LONDON — History shows us how easy it is for politicians to manipulate public opinion on issues of great national importance, and the price we pay when the press fails to play its role of watchdog and truth checker.
Just look at how the Bush administration talked Americans into invading Afghanistan and Iraq. Most of the mainstream media failed to ask the right questions or simply rolled over and played dead.
A decade later, in the midst of the Republican presidential primaries, I am beginning to get that déjà vu feeling.
The leading candidates (with the exception of Ron Paul) are trying to out-macho each other with pronouncements on how to whomp Iran’s ayatollahs.
Much of this rhetoric is flag-waving nonsense, aimed at currying favor with the party base. But some of it is dangerous nonsense because of the corrosive effect it is having on public opinion.
Recent polls that ask Americans what to do about Iran suggest the public is in a belligerent mood.
A Pew Foundation report shows that 58 percent believe it is more important to prevent Iran from developing nuclear weapons even if it means taking military action. Only 30 percent think it is more important to avoid military conflict, even if Iran may develop a bomb. Republicans overwhelmingly prefer the war option. Democrats are split 50-50.
Meanwhile several influential U.S. senators have introduced a resolution that could, if adopted, give the president a blank check to go to war. It moves the red line that could trigger American military action from Iranian “acquisition” of a nuclear weapon to Iranian “capability” to develop a weapon. Many experts think Iran already has that basic know-how but has not yet made the political decision to produce a bomb.
Out on the campaign trail, candidates are indulging in scaremongering. Rick Santorum warned an audience in North Dakota, of all places, that they could be a target for Iranian terrorism: “Folks, you’ve got energy here. They’re going to bother you … No one is safe!”
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And ABC News didn’t calm the waters recently when it ran an “exclusive” report that Israel is warning that Jewish schools and synagogues in America and worldwide could be targets of Iranian attacks.
Of course Iran helps raise the tension with its own rhetoric, but many, if not most, experienced Iran watchers believe that country’s current leadership is both rational and prudent.
The highly respected private intelligence service Stratfor notes it is more important to watch what Iran actually does rather than listen to its rhetoric. The Iranian armed forces have been scaling back scheduled military exercises, and those that have recently taken place appear “largely defensive in nature.”
That brings me to the role of the American news media in this war of nerves.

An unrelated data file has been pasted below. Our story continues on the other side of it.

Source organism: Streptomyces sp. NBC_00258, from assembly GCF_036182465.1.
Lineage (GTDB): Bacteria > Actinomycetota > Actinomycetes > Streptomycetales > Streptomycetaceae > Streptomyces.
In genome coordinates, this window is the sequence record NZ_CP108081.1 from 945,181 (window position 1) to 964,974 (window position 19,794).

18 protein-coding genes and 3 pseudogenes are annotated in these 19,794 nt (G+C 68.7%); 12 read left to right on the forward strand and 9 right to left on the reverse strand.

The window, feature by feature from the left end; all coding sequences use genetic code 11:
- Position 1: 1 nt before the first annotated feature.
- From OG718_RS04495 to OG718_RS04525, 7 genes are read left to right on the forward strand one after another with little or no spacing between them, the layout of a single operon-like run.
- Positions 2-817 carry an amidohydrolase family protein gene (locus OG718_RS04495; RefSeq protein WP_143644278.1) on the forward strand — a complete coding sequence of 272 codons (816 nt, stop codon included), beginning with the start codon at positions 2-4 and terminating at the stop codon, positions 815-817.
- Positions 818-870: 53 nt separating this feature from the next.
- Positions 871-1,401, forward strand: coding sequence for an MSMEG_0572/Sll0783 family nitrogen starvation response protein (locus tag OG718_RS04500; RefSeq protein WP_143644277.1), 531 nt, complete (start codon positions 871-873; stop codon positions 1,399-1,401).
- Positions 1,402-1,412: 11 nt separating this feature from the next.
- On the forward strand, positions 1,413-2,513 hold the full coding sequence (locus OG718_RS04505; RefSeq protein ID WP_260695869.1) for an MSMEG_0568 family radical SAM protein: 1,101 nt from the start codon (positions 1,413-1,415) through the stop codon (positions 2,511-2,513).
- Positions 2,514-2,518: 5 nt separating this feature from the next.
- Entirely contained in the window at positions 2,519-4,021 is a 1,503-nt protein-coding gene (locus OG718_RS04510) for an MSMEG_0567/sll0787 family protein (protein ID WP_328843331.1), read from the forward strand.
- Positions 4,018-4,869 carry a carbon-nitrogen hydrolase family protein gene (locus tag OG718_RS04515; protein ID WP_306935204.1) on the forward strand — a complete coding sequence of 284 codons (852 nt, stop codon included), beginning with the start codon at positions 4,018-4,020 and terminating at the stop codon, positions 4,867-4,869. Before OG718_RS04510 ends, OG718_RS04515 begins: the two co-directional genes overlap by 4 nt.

Why is the American public so ill informed and easily manipulated in matters of war and peace? It’s true that our schools do not do a very good job of teaching history and world affairs. But the news media could and should help fill the gap by giving the public the context it needs to understand what is going on in the world and in our own government.
Instead, the mainstream media have been largely a sounding board for this heated rhetoric. To their credit, the ombudsmen of the New York Times and Washington Post have urged their headline writers to cool it, and the Times recently ran an article pointing out the difficulties and dangers of going to war against Iran.
The White House and Pentagon have also been trying to tone down the debate, but that’s not easy in an election year.
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Meanwhile, there is the bloody civil war in Syria and the impact of what we used to call the “CNN effect” in the days before smartphones gave the victims of tragedies their own means of transmitting video reports. Innocent civilians, women and children, are being slaughtered by Syrian government tanks and snipers. Several of the foreign journalists who were brave enough to sneak into the country have died while reporting these war crimes.
The urge “to do something” becomes overwhelming for both politicians and the public when shocking images fill our television screens. Here again, a little context helps put things in perspective.
The problem with Syria is that it is not Libya, and Western intervention, even from the air, would be much more complicated and fraught with unknown political consequences.
Then there is the Israel factor. President Binyamin Netanyahu has been banging the war drums against Iran, but when it comes to Syria the Israeli government has long preferred “the devil they know” — the Assad family dictatorship — to the uncertainty of what kind of regime might follow.
Politicians may prefer to respond to complicated issues with simple slogans, but that should not be good enough for the press. There are no easy answers to the challenges America faces in the Middle East.
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